Despite the watermark, Image source: Bollywood Updates

Vijay the Marxist: More than anything else, the film’s social critique centers around the dehumanizing conditions of Indian “capitalism.” I refer to “capitalism” in quotations here, because India by no means had capitalism, as defenders of the free market would define it. Nehruvian socialism was quite distant from laissez-faire. The definition used here is the Marxist one: an economic system in which the means of production is owned privately rather than collectively, In the Marxist paradigm, capitalism leads to things like commodification, commodity fetishism, and the alienation of workers from their labor (and therefore from their humanity.)

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The Yoga of Arjuna’s Despondency

Continuing in my trend of alternative takes on Hindu texts…
“Arjuna, having thus spoken on the battlefield, cast aside his bow and arrows and sat down on the chariot, his mind overwhelmed with grief.” -(Chap 1 Verse 46)

“Arjuna that chastiser of enemies said: I shall not fight O Krishna, and became silent.” (Chap 2 verse 9)

"Arjuna, having thus spoken on the battlefield, cast aside his bow and arrows and sat down on the chariot, his mind overwhelmed with grief."

“Arjuna, having thus spoken on the battlefield, cast aside his bow and arrows and sat down on the chariot, his mind overwhelmed with grief.”

But unfortunately, the story doesn’t end there.

At the start of the Bhagvad Gita Arjuna is faced with a dilemma. On the one hand he is reluctant to enter into a war which is likely to cost the lives of most of his family, friends, respected elders, along with at least 4 million of his own citizens. On the other hand he also has moral duties as a warrior, and as a righteous person. According to the traditional interpretation the dilemma is resolved when Arjunas objections are defeated by the Divine Krishna’s appeals to selfless dedication to duty, (and the revelation of his Universal Form and the mystic wisdom that comes with it).

Seen in another light, this is the story of a rational, nonviolent man who gets persuaded, and frightened into obeying the whims of a mystical and powerful supernatural entity— Krishna. As a result of listening to Krishna’s advice he goes to war resulting in millions of deaths including almost his entire family. Most tragically, Arjuna loses his beloved 15 year old son Abhimanyu, who he loved deeply. Arjuna’s eventual victory is pyrrhic. He gains a kingdom he didn’t want all that badly, and loses many human relationships which he valued highly. He gives up a higher value in favor of a lower value– a fruitless sacrifice. As such, in the later chapters of the Mahabharata there is very little celebration of the victory at Kurukshetra. Instead sorrow and despair dominate the psyches of Arjuna and all the Pandava brothers.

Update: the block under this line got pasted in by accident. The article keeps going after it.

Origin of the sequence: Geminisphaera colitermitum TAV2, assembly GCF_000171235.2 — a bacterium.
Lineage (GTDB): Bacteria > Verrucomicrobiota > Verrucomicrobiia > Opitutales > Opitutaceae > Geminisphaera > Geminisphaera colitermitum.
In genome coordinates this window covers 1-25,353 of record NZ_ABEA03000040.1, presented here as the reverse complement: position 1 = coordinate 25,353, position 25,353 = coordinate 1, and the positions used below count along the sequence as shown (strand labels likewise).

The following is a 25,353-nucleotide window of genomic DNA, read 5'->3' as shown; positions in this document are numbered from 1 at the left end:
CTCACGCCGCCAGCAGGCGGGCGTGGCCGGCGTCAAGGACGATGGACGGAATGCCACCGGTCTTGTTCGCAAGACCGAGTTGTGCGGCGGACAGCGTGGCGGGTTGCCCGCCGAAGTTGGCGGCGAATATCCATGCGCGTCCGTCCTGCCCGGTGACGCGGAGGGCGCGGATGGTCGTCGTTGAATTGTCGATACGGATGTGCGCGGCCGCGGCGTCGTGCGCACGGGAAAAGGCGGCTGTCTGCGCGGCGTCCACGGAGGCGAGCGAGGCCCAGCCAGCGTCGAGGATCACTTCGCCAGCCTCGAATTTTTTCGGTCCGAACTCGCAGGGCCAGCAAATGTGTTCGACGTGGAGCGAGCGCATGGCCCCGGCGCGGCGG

This interpretation makes chapter 1 of the Gita the most noteworthy (Chapters 2 and 3 also contain some gems, but Arjuna’s defiance tends to fizzle out as the text goes on). Most readers go into this chapter under the preconception that Arjuna is wrong. It is read mostly as a preface to Krishna’s later statements. I implore readers to take this chapter seriously, because in fact the objections which Arjuna raises here are never adequately addressed by Krishna.

Arjuna, while he still retains his nonviolent instincts presents his argument against going to war. Despite being overwhelmed by grief and distress he repeatedly states that the kingdom, divine reward, or happiness which would result from winning the battle are simply not worth the resulting deaths:

“O Krishna, of what value are kingdoms? What value is living for happiness if they for whom our kingdom, material pleasure, and happiness is desired: preceptors, fatherly elders, sons; and grandfatherly elders, maternal uncles, fathers in law, grandsons, brothers in law, and relatives are all present on this battle field ready to give up their kingdoms and very lives? O Krishna even if they want to take my life I do not wish to take their lives. O Krishna what to speak for the sake of the earth, even for the rulership of the three worlds; in exchange for slaying the sons of Dhrtarastra what happiness will be derived by us?” (Chap 1 verses 32-35)